Appendix F
GLOSSARY

Several professional disciplines share interest in issues of infrastructure performance. Each discipline adopts terminology that may have precise or generally accepted meaning for members of that discipline, but may differ from the terminology of other disciplines or common usage. In conducting their study, the committee frequently used the following terms and found it helpful to agree on their definitions. (Terms shown in italics in definitions are themselves defined.)


Assessment.

Judgment of the adequacy, acceptability, or value of behavior or characteristics of a system; generally based on observation or measurement.


Benefit.

Impact or result of an action or event related to building, operating, maintaining, or using infrastructure, not necessarily related to the tasks that infrastructure is intended to accomplish; may be positive or negative, in the latter case, may be termed disbenefit.

Benchmark.

A basis for comparison derived from past behavior or characteristics of a system or comparable systems, against which current behavior or characteristics of the system may be judged; not a standard, although standards may be adopted from benchmarks.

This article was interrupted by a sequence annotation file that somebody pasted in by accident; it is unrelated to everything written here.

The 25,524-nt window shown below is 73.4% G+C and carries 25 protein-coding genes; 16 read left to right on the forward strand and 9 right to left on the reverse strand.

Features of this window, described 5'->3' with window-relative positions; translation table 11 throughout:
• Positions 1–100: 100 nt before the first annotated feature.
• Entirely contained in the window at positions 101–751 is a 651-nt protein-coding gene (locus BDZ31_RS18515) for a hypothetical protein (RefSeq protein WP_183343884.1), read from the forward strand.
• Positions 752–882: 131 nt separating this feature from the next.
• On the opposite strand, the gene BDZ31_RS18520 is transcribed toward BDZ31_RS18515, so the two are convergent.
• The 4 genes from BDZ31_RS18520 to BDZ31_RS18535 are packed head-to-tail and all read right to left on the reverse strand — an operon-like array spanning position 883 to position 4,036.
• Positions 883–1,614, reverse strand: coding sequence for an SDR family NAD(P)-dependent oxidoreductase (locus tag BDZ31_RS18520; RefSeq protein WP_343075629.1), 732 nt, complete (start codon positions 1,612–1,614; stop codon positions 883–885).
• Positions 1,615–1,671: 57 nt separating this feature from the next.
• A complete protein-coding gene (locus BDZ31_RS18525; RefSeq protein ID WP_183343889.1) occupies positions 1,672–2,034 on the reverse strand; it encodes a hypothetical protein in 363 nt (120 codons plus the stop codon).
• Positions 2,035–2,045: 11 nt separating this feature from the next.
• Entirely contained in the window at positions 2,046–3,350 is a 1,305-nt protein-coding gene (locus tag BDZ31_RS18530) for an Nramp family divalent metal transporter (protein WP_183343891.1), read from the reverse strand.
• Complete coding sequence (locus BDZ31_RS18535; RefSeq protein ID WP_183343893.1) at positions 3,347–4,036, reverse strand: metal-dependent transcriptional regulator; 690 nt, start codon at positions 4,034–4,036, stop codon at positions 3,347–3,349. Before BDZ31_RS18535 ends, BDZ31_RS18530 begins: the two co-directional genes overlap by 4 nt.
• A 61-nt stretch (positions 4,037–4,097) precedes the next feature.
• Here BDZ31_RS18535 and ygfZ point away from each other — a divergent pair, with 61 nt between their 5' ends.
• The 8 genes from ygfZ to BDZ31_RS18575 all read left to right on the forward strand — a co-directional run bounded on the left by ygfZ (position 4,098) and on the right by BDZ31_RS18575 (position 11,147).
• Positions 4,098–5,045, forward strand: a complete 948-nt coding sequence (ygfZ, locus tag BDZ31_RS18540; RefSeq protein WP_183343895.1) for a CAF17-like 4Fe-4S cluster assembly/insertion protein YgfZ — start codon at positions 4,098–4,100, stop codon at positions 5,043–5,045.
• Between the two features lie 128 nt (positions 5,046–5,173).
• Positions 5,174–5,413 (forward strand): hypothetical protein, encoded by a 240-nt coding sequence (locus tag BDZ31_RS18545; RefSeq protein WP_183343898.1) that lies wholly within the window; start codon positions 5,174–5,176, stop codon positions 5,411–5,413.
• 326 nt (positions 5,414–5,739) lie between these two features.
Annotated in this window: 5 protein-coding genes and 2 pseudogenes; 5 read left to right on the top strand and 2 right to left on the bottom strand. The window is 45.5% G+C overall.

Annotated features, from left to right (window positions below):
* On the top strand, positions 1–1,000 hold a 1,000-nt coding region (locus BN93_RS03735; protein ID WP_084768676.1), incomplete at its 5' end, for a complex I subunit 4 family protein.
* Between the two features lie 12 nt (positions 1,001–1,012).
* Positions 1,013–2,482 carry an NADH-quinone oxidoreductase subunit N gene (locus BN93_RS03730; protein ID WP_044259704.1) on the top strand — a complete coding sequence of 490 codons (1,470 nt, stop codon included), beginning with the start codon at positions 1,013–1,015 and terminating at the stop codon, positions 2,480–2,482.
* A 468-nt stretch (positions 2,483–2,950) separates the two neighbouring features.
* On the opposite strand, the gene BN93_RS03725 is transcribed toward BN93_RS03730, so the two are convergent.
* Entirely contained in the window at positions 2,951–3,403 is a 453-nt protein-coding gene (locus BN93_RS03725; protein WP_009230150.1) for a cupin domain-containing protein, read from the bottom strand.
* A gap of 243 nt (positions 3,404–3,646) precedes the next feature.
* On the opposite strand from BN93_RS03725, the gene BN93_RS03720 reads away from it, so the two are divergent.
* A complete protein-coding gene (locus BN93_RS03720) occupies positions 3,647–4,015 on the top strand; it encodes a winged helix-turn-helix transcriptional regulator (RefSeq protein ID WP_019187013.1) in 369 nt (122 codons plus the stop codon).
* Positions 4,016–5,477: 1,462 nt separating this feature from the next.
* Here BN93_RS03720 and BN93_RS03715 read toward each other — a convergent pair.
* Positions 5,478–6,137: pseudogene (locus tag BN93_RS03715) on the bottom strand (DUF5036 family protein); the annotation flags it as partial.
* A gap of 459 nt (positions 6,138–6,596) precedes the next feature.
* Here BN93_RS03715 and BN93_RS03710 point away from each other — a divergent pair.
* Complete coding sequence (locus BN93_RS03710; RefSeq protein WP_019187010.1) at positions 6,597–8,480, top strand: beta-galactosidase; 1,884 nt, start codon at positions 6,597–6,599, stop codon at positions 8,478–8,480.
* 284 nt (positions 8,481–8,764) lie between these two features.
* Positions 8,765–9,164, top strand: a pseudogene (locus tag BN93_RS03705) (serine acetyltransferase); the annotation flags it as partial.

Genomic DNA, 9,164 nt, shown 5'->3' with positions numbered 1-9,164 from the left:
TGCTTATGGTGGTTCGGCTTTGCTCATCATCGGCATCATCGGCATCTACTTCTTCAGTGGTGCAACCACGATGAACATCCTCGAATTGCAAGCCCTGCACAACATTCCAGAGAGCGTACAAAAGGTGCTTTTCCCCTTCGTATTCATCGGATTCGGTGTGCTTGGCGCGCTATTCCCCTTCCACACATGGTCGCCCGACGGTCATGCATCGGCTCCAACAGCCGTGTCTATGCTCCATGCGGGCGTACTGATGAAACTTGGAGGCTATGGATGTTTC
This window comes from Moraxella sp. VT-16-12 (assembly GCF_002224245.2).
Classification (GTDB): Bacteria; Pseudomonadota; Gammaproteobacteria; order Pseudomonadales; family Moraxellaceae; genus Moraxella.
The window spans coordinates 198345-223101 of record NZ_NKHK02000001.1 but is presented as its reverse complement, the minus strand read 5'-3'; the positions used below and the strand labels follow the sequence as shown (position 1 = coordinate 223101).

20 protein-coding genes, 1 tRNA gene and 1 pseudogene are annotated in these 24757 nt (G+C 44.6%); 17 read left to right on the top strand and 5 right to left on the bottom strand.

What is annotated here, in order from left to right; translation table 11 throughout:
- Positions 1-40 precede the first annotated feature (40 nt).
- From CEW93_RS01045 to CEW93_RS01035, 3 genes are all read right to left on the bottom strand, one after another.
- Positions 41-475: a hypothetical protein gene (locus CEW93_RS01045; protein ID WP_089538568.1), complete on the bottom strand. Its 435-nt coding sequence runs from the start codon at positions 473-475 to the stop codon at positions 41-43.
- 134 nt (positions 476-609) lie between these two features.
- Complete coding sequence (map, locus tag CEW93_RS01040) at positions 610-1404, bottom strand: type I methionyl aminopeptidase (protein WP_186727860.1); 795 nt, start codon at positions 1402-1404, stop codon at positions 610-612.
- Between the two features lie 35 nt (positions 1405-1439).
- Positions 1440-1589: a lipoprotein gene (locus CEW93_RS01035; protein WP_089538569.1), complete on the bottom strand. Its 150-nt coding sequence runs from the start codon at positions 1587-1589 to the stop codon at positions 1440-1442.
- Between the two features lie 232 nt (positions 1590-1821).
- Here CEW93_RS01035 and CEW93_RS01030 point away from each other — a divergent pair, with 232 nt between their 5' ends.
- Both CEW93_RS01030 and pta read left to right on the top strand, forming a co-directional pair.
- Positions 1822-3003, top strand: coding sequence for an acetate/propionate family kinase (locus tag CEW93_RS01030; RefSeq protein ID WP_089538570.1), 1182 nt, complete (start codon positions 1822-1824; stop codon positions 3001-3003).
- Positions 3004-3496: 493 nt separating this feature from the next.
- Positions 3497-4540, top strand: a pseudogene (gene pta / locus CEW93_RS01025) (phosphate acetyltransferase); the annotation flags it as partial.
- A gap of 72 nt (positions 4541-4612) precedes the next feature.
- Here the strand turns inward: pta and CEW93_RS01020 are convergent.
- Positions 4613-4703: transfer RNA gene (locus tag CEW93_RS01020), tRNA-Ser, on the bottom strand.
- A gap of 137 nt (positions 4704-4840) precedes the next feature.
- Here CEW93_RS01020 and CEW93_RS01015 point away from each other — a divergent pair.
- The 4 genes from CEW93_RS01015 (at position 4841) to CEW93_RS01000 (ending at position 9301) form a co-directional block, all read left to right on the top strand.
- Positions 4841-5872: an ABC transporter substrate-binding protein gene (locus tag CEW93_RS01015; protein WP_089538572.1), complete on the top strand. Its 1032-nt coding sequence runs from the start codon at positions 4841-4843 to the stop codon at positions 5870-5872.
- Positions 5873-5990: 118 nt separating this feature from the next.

Community.

A group or several groups of people and institutions drawn together by common interest in development and management of infrastructure; may include local, regional, state, and national perspectives.

Cost.

See system cost.



The National Academies | 500 Fifth St. N.W. | Washington, D.C. 20001
Copyright © National Academy of Sciences. All rights reserved.
Terms of Use and Privacy Statement



Below are the first 10 and last 10 pages of uncorrected machine-read text (when available) of this chapter, followed by the top 30 algorithmically extracted key phrases from the chapter as a whole.
Intended to provide our own search engines and external engines with highly rich, chapter-representative searchable text on the opening pages of each chapter. Because it is UNCORRECTED material, please consider the following text as a useful but insufficient proxy for the authoritative book pages.

Do not use for reproduction, copying, pasting, or reading; exclusively for search engines.

OCR for page 120